Contraception, Compromise, and Credibility

Today's New York Times has a story that ought not to be a story. Well, two, if you count "Guess what, a bunch of the groups the IRS was allegedly improperly targeting really were engaged in political activities that made them ineligible for the tax-exempt status they applied for," because duh. But the one I mean is the one by Sharon Otterman, with the headline "Archdiocese Pays for Health Plan That Covers Birth Control."

Otterman reports:

[E]ven as Cardinal Dolan insists that requiring some religiously affiliated employers to pay for contraception services would be an unprecedented, and intolerable, government intrusion on religious liberty, the archdiocese he heads has quietly been paying for such coverage, albeit reluctantly and indirectly, for thousands of its unionized employees for over a decade.

The reason I say this shouldn't be a story is that the archdiocese's explanation is legitimate. "We provide the services under protest,” archdiocesan spokesman Joseph Zwilling told the Times.

Mr. Zwilling...said that Cardinal John J. O’Connor and the archdiocese “objected to these services’ being included in the National Benefit Fund’s health insurance plan” when joining the [League of Voluntary Hospitals and Homes] in the 1990s. But the cardinal then decided “there was no other option if the Catholic Church was to continue to provide health care to these union-affiliated employees in the city of New York,” Mr. Zwilling said.

The reason this revelation is a real scoop is not that the bishops, under Dolan's leadership, have protested the Affordable Care Act's contraception mandate, as they were right to do, but that they did so in absolutist, life-or-death terms that ignored the reality of political complexity and denied the possibility of compromise. Remember "Our First, Most Cherished Liberty"? Citing Martin Luther King Jr.'s "Letter from Birmingham Jail," the bishops wrote:

It is a sobering thing to contemplate our government enacting an unjust law. An unjust law cannot be obeyed. In the face of an unjust law, an accommodation is not to be sought, especially by resorting to equivocal words and deceptive practices. If we face today the prospect of unjust laws, then Catholics in America, in solidarity with our fellow citizens, must have the courage not to obey them. No American desires this. No Catholic welcomes it. But if it should fall upon us, we must discharge it as a duty of citizenship and an obligation of faith....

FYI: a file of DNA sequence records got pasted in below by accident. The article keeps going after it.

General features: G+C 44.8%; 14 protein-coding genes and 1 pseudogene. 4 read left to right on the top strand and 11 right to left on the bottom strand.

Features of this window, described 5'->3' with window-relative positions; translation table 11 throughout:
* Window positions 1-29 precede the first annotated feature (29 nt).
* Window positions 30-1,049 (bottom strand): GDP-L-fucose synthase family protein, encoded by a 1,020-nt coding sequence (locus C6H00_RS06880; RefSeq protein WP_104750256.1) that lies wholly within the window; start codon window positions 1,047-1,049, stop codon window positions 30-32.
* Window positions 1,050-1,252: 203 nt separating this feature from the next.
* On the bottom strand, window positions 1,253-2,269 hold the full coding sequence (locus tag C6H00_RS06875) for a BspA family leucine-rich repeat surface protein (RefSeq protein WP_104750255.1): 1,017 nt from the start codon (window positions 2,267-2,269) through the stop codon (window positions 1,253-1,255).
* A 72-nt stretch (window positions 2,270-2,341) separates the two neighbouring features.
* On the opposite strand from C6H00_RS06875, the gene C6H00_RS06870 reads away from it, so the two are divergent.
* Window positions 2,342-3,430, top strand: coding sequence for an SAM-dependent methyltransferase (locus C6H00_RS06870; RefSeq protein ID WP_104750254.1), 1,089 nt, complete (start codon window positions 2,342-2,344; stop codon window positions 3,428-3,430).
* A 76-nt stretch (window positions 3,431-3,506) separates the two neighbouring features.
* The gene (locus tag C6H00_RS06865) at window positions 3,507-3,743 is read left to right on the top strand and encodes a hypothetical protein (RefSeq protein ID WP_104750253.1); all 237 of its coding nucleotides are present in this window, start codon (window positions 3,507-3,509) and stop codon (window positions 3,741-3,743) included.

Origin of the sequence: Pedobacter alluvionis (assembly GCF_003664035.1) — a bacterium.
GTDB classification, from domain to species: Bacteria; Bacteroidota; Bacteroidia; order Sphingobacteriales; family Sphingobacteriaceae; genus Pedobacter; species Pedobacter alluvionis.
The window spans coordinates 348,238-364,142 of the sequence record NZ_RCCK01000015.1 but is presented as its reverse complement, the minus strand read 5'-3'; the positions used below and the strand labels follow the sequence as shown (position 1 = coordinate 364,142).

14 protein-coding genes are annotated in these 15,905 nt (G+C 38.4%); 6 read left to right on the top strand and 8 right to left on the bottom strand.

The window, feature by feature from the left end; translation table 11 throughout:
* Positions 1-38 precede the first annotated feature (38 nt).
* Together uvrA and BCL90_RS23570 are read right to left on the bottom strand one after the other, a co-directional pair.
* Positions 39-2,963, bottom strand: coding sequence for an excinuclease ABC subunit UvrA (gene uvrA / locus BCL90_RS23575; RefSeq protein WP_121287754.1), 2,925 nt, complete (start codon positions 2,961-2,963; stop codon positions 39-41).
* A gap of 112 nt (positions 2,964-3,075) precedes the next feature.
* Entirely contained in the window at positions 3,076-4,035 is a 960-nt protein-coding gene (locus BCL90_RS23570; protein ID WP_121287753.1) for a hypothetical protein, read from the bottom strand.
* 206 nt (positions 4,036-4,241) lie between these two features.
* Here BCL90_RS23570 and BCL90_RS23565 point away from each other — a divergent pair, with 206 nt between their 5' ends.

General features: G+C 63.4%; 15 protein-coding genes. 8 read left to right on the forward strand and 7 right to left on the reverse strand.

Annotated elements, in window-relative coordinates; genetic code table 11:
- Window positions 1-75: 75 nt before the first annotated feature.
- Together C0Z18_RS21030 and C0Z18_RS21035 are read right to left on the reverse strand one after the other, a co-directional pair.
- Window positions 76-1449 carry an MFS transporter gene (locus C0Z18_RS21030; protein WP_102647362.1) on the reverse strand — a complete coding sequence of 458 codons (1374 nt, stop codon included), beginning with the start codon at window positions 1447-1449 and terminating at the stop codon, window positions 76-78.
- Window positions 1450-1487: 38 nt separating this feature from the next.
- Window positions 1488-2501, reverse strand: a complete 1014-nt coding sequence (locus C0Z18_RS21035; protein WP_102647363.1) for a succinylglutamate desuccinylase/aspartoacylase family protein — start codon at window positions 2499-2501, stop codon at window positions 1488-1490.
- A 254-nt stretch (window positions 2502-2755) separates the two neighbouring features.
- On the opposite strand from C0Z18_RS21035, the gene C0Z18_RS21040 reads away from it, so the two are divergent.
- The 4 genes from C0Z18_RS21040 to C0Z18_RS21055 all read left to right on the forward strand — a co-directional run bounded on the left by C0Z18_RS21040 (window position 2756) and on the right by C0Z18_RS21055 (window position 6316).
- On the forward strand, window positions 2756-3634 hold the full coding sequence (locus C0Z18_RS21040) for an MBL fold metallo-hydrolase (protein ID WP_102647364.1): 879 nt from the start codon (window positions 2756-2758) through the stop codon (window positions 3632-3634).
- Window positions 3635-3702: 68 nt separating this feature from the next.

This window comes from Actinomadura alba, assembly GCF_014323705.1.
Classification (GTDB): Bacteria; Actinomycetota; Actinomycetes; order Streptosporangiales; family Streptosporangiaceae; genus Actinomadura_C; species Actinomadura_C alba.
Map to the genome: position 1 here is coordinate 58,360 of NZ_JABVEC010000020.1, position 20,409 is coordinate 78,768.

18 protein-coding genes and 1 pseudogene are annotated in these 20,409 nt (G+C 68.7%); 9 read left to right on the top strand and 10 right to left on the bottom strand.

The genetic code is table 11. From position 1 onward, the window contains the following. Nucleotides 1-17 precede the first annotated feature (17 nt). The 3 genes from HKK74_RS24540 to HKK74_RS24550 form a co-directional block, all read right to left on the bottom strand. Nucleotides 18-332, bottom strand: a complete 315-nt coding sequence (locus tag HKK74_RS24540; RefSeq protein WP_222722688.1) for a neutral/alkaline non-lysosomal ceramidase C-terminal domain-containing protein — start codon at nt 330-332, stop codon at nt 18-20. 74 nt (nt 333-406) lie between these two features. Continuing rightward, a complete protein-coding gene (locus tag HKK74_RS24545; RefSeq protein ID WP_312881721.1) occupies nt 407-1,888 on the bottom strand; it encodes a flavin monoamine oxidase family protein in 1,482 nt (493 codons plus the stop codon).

An unjust law is "no law at all." It cannot be obeyed, and therefore one does not seek relief from it, but rather its repeal.

When you talk like that, and then it turns out you've been indirectly providing coverage for contraception, under protest, for a long time, you undermine your own credibility. Your uncompromising moral stance looks like selective outrage -- with an obviously partisan frame.

Our editorial "Bad Decision" offered this advice:

If Catholic institutions must choose between complying with the law or dropping health-insurance coverage for employees, they should comply “under duress,” while working to modify or overturn the law. In this instance, the greater good of providing health insurance for all employees outweighs the “evil” involved in the possible use of contraception by some.

And our follow-up editorial, "Bad Reaction," added:

The fact that many Catholic institutions already comply with state laws requiring contraception coverage makes the USCCB’s extreme demands all the more curious. For Catholic institutions to participate in insurance plans where individuals may decide to use contraception is at most remote cooperation with what the church considers evil. It is implausible for the bishops to insist that the revised mandate compels them to cooperate directly in a sinful activity when even the original mandate did nothing of the kind....

Are the bishops not worried that this initiative will be seen as transparently partisan by much of the public?

If they weren't before, maybe they are now? Let's recall that the Obama administration has come up with a compromise that would provide contraceptive coverage to employees of Catholic institutions while not requiring that coverage to be provided directly by the employer. (Here's Cardinal Dolan's response to that proposal; here's Grant Gallicho's critique of Dolan's take.) It may not be a perfect solution. But is it more compromising than what the Archdiocese of New York (for example) is already doing?

Last Memorial Day, Cardinal Dolan wrote a column for Catholic New York that proposed this solution to the church's troubles with the Obama administration:

All Washington has to do is say, “Any entity that finds these mandates morally objectionable is not coerced to do them,” and leave it there. Don’t get into the red tape in trying to mandate for us how our good works should be defined.

How simple! How constitutional! How American!

I noted in a blog post last year that this "simple" solution seems to ignore the reality of how laws work. It certainly doesn't reflect any familiarity with how health insurance works; in that case, the only way to avoid "getting into the red tape" is to not offer employees any insurance at all. The archdiocese has opted not to do that, as today's Times story reports. And that was a good and morally defensible decision. The only reason it looks scandalous now is that it will be seen in the light of heated speechifying about unprecedented threats, unjust laws, and impossible compromises.

Mollie Wilson O’​Reilly is editor-at-large and columnist at Commonweal.

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